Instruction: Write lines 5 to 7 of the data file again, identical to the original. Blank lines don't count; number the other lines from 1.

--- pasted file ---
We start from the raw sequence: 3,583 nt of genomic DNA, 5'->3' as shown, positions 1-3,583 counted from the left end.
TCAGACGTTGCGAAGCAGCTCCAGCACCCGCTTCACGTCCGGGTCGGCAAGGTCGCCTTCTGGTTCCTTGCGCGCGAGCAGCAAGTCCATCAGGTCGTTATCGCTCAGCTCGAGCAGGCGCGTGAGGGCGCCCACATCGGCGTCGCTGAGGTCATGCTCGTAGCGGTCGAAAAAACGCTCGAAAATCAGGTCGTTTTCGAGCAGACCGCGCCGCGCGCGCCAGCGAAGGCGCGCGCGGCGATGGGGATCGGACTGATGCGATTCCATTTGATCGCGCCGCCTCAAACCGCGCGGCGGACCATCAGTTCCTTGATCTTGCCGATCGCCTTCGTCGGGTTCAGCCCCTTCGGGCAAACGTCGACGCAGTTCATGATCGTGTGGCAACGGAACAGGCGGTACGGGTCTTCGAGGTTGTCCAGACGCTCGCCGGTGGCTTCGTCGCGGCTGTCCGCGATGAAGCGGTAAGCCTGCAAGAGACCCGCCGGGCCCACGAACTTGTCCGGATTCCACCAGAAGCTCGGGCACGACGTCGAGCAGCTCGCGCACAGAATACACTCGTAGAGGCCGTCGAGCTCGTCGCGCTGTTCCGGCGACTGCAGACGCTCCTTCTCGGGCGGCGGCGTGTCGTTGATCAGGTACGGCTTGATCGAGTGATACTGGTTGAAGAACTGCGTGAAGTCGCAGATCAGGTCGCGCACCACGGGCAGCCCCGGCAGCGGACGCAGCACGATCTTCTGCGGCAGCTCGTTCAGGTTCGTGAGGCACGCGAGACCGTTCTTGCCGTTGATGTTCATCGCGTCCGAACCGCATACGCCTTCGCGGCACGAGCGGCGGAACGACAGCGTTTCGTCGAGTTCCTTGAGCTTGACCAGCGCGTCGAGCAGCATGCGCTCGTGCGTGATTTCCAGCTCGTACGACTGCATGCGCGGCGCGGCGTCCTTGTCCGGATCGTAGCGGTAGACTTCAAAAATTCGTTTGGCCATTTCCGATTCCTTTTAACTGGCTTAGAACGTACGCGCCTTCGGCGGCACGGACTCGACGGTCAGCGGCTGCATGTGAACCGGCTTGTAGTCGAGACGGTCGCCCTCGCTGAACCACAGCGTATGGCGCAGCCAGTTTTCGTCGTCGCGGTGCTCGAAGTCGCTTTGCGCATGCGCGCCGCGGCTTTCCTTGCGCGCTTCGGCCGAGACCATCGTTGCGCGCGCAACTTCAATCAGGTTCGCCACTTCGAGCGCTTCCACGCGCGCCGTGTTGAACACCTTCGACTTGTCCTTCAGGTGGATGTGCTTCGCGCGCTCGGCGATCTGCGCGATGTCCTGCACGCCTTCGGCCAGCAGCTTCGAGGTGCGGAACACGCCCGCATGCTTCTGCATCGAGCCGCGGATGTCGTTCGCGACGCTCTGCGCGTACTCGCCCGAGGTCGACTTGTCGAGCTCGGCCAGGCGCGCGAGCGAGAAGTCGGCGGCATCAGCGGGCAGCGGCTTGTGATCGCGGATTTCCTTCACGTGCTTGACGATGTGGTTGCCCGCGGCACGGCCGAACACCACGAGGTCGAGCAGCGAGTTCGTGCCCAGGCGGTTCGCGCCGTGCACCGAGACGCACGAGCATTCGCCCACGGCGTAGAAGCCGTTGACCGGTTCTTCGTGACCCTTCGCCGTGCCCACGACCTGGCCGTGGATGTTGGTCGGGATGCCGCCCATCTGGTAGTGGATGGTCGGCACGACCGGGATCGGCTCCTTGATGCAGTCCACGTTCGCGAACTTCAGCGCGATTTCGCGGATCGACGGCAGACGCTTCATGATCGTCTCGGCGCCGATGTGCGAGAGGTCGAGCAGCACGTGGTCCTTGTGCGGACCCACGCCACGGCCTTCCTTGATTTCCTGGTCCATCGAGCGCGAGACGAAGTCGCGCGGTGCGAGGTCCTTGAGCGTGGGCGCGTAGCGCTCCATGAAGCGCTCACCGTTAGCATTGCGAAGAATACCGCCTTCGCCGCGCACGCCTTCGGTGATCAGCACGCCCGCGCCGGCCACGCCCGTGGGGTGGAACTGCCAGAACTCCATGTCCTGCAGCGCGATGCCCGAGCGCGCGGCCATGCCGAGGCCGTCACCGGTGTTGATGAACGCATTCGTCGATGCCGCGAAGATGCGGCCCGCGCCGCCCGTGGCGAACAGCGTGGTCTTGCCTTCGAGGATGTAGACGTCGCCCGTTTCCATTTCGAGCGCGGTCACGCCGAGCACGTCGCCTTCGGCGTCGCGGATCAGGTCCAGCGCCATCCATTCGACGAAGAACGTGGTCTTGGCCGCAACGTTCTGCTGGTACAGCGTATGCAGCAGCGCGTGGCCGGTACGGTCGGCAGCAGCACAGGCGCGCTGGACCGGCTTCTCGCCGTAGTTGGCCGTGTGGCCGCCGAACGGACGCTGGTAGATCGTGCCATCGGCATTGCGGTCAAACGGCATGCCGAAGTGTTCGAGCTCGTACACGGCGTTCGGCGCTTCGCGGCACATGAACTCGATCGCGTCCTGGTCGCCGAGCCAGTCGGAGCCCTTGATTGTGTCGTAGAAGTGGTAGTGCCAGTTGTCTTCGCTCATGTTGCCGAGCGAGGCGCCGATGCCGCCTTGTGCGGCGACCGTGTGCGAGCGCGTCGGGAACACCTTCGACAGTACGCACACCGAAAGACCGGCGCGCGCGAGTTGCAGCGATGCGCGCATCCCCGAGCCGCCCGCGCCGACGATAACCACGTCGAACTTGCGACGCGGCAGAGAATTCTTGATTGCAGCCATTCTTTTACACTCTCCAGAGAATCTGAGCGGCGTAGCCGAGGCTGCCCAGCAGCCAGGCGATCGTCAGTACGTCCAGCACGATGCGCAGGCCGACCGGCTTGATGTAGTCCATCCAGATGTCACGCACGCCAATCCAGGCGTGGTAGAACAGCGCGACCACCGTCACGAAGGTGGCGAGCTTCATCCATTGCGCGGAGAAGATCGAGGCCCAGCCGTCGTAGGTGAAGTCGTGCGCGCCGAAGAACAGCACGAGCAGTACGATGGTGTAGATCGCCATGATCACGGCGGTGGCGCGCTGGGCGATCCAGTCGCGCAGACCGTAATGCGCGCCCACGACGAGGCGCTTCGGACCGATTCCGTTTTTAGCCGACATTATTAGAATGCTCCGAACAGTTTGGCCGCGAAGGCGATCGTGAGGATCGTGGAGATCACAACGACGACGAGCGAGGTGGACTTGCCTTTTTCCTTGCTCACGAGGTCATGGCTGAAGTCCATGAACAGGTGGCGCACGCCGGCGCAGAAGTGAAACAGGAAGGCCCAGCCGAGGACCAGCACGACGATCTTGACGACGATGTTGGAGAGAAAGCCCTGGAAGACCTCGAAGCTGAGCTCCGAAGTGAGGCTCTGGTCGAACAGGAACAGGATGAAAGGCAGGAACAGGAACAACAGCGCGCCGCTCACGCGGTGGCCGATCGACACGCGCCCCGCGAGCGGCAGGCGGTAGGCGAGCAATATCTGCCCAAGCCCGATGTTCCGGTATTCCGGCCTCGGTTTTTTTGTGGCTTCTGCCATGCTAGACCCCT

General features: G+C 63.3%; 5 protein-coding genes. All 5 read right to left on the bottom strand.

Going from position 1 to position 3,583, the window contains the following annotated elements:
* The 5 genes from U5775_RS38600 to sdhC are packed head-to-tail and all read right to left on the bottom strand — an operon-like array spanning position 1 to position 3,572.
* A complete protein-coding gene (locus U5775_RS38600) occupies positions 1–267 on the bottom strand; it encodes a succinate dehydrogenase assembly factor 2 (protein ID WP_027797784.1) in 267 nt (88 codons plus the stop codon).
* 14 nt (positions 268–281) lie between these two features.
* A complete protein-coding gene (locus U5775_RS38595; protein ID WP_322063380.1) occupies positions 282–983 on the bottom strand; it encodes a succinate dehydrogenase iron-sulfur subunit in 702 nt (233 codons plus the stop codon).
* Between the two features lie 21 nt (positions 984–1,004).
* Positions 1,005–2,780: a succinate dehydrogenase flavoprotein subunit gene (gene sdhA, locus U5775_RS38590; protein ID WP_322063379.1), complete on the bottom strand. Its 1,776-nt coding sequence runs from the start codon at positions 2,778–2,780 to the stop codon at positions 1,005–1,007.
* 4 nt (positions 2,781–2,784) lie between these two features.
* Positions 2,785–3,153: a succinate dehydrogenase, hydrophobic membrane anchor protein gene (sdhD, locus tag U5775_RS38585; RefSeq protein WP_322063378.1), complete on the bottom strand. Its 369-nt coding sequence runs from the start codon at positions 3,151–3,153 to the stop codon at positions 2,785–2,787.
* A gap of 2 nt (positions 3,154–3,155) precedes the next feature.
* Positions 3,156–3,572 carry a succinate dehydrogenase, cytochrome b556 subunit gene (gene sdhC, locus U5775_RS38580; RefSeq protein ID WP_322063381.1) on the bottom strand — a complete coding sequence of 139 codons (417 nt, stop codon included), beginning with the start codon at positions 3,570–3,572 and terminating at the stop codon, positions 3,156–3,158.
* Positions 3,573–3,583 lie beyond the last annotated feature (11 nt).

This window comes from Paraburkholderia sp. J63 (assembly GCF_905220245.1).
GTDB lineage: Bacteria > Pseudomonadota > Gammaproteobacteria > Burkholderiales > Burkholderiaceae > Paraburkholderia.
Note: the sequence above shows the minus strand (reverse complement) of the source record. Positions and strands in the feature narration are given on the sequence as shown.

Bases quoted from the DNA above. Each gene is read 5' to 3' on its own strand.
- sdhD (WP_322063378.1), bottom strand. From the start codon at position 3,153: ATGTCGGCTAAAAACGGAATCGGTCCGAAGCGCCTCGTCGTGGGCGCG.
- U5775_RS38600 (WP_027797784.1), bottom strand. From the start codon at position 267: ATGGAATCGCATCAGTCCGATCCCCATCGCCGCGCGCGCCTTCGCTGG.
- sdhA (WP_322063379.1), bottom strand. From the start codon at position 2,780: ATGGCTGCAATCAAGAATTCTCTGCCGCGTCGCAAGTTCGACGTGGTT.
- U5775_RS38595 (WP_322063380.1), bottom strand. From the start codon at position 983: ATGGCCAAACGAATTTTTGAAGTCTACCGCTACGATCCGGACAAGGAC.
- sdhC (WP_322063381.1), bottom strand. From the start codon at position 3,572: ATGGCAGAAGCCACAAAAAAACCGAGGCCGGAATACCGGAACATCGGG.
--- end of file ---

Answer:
* The 5 genes from U5775_RS38600 to sdhC are packed head-to-tail and all read right to left on the bottom strand — an operon-like array spanning position 1 to position 3,572.
* A complete protein-coding gene (locus U5775_RS38600) occupies positions 1–267 on the bottom strand; it encodes a succinate dehydrogenase assembly factor 2 (protein ID WP_027797784.1) in 267 nt (88 codons plus the stop codon).
* 14 nt (positions 268–281) lie between these two features.